Thursday, October 02, 2008

67% of My Size



Last night I watched People Magazine's Half My Size Challenge on TV. I was actually hoping to see some people who were half the size they used to be, because if I reach the Weight Watchers healthy weight range for a woman of my height, I will have lost more than half my size. I may not have gotten to see people who have done that, but I still got a good dose of inspiration and a few smiles recognizing the struggles the Mississippi Eight faced.

I've needed a boost. I started trying to make changes in my life and health four years ago. I found myself weighing close to 400 pounds. I hurt with every step I took, but after nearly an entire lifetime of diets, I'd practically given up. I had resigned myself to being an uninsurable, socially unacceptable object of ridicule and probably dying young. To rehash some previously blogged history, I decided to just start trying to live in a healthier way. In two years, I'd lost close to fifty pounds. In the elasticized world of plus sizes, that meant one pants size and a difference in my appearance that felt minuscule. For fifty pounds.

When my blood pressure skyrocketed after a lifetime of being in a normal range, I decided to up the effort. My doctor recommended that I join Weight Watchers. I've been doing this for two years now, and have dropped another 80 pounds. That brings my weight loss now to 124 pounds. I am proud of that, and I've worked very hard to accomplish that. I've now dropped seven clothing sizes and don't hurt when I walk...unless I really push myself harder than I need to go yet. I no longer sleep with a CPAP for sleep apnea and my blood pressure is normal with the help of medication.

I've got good solid evidence that this is working for me. That alone is motivation. However, I'm still 82 pounds over the top of my recommended weight range. I weigh one pound more now than I did in January. I gained seventeen pounds between January and May and lost 16 of them since June. Basically this year has been one big weight loss plateau. Honestly, my body is comfortable here, and my appearance has changed dramatically. I enjoy having a hint of a waistline but know the hard truths about how fat fills in wrinkles and age affects upper arms.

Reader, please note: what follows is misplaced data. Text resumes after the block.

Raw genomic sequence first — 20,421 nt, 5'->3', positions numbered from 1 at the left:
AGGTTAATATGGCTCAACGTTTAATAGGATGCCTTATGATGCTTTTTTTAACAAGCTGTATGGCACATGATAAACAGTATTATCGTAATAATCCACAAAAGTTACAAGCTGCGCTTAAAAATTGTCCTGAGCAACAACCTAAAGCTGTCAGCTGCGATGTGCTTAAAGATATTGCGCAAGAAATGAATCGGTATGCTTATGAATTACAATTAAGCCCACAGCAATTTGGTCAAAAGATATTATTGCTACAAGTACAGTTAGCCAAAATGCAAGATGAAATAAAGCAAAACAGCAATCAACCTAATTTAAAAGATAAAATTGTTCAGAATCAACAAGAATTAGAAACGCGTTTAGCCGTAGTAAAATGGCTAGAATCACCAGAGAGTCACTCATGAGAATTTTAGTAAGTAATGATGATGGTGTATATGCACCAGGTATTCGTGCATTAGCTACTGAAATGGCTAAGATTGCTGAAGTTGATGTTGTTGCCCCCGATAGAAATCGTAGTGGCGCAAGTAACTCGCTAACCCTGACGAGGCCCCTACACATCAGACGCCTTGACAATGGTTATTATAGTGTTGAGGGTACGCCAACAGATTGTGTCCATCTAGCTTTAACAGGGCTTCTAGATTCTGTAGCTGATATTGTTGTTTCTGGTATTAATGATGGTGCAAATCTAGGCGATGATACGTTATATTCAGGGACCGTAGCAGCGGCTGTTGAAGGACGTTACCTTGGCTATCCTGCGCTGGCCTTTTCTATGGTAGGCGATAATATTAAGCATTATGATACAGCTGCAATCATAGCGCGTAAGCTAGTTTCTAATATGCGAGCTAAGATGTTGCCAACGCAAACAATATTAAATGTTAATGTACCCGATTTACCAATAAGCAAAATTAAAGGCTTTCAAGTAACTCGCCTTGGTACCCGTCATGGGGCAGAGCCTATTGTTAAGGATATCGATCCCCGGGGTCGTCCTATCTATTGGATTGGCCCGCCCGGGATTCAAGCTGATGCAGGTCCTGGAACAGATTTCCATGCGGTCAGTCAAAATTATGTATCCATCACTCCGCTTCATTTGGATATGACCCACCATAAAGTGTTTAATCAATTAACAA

So, what's the big fat deal? Having lost this much weight, I ought to feel fantastic about myself, my discipline and stick-to-it-tiveness. I ought to feel like a role model, and instead, blah. It's not enough that I've lost a whole lot of weight. I've actually lost more than my daughter's entire weight. It's like a whole person has left my body. I've done it slowly -- the healthy, sane and sensible way to lose weight --and that makes it feel like no big deal. Plus, I'm still fat -- really fat. I no longer feel like a grotesque caricature of a woman. Saying I'm an attractive woman isn't just an effort to build up my self-esteem. It's the truth. It's been three years since a person threw a milkshake at me from a moving car while yelling an insult about my size, but sales girls still give me that look and say, "We don't carry anything to fit you." And I still have skinny acquaintances who think I lie about stuff like that.

My mind keeps circling around instant gratification. Is this truly significant weight loss and life change less meaningful because it's taking time? I feel like I should already be at my goal weight, and honestly feel like somewhat of a failure because I'm not. I know my lack of satisfaction is linked to more than my weight. Much of the last year has been a huge emotional ass whipping.

To keep up the work I want to do, I need to feel good about what I've done. Yes, you can take that as a shameless plea for positive feedback and praise, but it's also "just the facts". If I'm not deriving pleasure from my results, I simply won't keep up with the process. Part of my mind is judging the merits of goals, motivations and inspirations, and another part is wondering how I can feel pleasure again.